In lesser hands, Hugo would have been interesting, odd, memorable for its quirkiness and subject matter, the equivalent of a cult-classic for children. But Martin Scorsese’s are not “lesser hands,” and he manages to turn this quirky little single-pane graphic novel about a boy’s mysterious mechanical man into a charming film about the power of one person’s imagination to awaken the imagination of others.

Martin Scorsese is also very interested in making sure his audience understands the importance of preserving old films, and this advocacy features prominently in this film. Scorsese does manage to work his message into the narrative in a mostly natural way, but your ability to overlook this film preservation propaganda (or how sympathetic you are to Scorsese’s cause) will determine your enjoyment of Hugo.

Hugo concerns a young boy, Hugo, who winds the clocks of one of Paris’ many train stations. Hugo climbs through the walls, swings from the pendulums, and spins on the gears of the station’s timepieces while trying to stay a step ahead of the station’s strict warden and his nosy German shepherd. He is also trying to fix an automaton his father gave him by stealing parts from broken wind-up toys from a nearby toy shop. This puts him in contact with the toy shop’s angry owner who complicates his plans to fix the mechanical man.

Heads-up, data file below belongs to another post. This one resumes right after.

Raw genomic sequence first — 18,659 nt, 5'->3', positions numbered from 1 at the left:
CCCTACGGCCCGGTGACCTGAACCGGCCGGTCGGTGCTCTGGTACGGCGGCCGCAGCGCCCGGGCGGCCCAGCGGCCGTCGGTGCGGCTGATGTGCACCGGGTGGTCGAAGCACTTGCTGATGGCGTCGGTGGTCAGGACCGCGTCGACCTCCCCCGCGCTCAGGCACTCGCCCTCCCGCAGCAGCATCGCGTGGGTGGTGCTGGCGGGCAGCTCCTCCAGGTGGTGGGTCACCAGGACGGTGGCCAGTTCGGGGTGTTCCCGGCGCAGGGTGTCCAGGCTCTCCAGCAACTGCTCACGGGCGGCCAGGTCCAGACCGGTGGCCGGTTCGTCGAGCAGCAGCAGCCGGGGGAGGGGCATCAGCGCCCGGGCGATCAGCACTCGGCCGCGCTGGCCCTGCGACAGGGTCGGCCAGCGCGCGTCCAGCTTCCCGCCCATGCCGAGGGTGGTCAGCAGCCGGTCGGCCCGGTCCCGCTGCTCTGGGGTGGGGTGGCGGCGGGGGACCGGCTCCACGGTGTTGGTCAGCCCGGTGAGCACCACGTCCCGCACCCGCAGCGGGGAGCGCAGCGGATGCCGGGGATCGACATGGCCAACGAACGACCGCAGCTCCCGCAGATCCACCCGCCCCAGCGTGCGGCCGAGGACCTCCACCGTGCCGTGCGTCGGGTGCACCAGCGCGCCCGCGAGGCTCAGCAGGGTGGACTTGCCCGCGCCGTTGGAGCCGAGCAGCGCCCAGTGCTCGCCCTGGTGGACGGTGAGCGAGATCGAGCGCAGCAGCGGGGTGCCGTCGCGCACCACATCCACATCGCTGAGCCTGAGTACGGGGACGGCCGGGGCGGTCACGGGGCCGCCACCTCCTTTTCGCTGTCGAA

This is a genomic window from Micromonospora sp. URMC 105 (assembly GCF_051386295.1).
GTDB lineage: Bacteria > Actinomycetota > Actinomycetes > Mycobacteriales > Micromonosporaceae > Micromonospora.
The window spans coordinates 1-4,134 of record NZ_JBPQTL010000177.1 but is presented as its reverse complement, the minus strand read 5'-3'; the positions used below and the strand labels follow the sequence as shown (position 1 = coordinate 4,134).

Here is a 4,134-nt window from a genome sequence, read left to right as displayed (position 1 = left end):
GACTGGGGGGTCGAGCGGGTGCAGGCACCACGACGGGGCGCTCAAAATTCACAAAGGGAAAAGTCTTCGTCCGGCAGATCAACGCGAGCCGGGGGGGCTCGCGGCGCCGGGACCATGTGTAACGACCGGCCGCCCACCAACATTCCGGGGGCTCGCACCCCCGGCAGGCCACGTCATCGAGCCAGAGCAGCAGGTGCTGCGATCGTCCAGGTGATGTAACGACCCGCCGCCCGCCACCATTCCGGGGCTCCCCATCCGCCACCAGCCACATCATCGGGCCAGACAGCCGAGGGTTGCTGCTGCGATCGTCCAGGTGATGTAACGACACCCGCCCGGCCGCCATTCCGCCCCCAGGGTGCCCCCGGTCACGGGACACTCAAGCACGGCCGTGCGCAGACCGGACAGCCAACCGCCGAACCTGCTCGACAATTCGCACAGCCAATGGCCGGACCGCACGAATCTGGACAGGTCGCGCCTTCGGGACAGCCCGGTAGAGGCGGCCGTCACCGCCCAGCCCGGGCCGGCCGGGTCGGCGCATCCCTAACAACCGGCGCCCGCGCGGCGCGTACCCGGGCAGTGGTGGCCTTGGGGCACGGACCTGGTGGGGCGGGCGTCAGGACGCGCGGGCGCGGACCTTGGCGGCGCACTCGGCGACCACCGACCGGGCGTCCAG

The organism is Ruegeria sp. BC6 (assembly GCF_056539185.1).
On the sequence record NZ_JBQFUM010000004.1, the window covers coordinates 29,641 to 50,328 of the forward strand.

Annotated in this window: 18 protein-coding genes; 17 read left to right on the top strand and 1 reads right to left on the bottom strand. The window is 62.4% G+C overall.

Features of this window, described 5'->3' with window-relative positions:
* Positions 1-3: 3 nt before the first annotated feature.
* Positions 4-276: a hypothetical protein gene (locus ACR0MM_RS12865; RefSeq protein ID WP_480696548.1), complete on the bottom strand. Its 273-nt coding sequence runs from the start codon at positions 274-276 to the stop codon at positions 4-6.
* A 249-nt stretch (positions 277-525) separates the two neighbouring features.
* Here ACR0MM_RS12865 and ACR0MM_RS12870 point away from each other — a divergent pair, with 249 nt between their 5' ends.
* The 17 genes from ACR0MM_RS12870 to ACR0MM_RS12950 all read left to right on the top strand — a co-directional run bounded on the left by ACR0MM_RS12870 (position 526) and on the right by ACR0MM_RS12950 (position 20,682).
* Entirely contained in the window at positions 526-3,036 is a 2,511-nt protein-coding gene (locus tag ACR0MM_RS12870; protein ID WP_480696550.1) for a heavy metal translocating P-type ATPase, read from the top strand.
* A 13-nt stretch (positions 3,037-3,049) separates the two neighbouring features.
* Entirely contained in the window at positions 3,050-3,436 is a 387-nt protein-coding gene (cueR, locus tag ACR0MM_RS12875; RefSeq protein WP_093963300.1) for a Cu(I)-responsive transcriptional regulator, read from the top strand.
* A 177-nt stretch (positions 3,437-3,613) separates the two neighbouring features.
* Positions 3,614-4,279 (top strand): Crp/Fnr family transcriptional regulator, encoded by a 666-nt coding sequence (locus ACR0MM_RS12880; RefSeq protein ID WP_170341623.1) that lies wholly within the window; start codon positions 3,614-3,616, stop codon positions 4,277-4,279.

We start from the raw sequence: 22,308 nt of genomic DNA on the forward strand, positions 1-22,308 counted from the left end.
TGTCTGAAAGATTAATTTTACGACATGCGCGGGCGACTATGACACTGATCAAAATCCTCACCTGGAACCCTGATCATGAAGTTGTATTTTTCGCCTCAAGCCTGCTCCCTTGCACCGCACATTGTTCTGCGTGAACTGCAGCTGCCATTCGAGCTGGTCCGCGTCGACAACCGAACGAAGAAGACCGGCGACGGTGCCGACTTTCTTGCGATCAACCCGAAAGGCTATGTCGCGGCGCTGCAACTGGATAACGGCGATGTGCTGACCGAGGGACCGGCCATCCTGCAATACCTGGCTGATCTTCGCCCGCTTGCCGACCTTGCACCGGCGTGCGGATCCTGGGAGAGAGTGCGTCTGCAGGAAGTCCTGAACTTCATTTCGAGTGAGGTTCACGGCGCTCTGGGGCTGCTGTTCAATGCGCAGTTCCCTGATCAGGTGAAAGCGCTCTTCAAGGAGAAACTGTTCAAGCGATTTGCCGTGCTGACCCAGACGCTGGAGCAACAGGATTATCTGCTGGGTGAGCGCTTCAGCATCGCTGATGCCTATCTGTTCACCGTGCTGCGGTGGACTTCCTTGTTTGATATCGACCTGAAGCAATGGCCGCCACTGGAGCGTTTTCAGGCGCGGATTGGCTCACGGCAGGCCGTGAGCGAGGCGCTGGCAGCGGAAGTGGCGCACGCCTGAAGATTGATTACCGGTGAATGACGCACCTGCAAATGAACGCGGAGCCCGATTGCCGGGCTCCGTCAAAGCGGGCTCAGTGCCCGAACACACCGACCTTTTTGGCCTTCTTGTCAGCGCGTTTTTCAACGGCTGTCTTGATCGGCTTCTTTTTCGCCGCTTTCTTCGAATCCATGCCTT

The identity of this toy shop owner is one of the film’s many narrative twists, so I will not reveal it here. I do want to clue you in on one of the film’s most charming motifs though. So many of this film’s images are direct references to the most famous, early, silent films. Some are very obvious and are directly mirrored in the film. Others are more subtle. I’m not going to point them all out to you, because I don’t have room and I probably didn’t notice them all myself. Suffice it to say, if a shot seems especially odd, it’s probably mimicking something famous. Scorsese’s last feature film, Shutter Island, was an homage to Hitchcock, and there were enough visual cues in the film to warrant groups of Hitchcock fanatics getting together to watch Shutter Island and call out when he was mimicking the master of suspense. A similar evening could be planned around silent films and Hugo.

Martin Scorsese seems to just really loves movies. Maybe this love stems from this childhood when because of his struggles with asthma, he spent his days in the local cinema instead of playing outside. The imagination of moviemakers awakened young Scorsese to new possibilities, and in Hugo, every character is awakened by the imagination of another.

That one’s hope can spark hope in another is a very beautiful belief, and one that I hold personally. I want everyone to show me what they love and what gives them hope, because I know I need others to help me to see the beauty and possibility and hope in the world and love the world better. That’s what I try to do with these movie reviews too – I try to point out what is beautiful in a film, so that you are a little better able to love what you see on the silver screen. Like Martin Scorsese, I see worlds of possibility in the movies. I want everyone else to see them too.

One final note, I saw Hugo twice, once in 3D and once in 2D. I enjoyed the two dimensional presentation more.